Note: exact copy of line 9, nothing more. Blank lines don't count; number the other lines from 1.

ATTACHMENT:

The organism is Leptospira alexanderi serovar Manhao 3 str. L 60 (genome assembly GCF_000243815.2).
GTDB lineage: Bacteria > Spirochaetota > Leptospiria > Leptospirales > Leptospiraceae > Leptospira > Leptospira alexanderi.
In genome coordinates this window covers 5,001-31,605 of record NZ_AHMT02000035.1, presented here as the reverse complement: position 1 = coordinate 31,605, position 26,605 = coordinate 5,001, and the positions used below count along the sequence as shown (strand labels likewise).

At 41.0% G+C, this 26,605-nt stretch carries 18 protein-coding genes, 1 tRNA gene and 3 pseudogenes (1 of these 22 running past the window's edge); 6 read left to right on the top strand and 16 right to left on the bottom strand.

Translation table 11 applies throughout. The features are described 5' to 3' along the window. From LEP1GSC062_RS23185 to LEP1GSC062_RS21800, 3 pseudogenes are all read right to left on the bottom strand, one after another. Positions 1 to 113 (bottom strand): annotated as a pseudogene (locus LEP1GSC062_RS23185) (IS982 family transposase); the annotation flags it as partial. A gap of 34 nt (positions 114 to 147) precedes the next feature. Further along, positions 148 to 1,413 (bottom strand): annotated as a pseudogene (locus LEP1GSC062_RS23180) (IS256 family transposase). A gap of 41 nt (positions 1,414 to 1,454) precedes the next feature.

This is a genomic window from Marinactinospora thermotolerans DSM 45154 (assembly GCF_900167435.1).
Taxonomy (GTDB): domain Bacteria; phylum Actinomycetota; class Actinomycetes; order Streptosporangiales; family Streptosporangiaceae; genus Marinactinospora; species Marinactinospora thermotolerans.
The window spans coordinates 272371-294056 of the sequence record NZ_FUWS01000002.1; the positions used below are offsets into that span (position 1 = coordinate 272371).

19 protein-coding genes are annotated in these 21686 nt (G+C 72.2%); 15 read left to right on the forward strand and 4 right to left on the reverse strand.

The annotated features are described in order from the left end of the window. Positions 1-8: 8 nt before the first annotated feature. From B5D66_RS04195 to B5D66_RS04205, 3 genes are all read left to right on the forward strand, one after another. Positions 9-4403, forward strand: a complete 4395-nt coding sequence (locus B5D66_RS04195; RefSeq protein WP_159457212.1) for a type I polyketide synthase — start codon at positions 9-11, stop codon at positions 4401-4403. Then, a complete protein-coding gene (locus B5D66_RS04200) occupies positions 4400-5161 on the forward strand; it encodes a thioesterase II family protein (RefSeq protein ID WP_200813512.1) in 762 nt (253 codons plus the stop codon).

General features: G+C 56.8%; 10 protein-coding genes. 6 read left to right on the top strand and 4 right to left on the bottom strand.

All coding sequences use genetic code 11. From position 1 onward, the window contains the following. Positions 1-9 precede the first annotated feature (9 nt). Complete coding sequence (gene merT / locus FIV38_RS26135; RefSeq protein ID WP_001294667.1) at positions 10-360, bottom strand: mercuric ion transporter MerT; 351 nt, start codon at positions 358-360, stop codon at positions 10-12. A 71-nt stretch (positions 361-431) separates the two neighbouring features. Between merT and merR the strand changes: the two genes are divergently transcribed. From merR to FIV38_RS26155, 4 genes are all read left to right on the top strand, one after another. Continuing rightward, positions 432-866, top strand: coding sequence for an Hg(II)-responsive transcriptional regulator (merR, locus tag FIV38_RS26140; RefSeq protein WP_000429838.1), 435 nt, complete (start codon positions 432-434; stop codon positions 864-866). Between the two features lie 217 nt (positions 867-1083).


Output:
19 protein-coding genes are annotated in these 21686 nt (G+C 72.2%); 15 read left to right on the forward strand and 4 right to left on the reverse strand.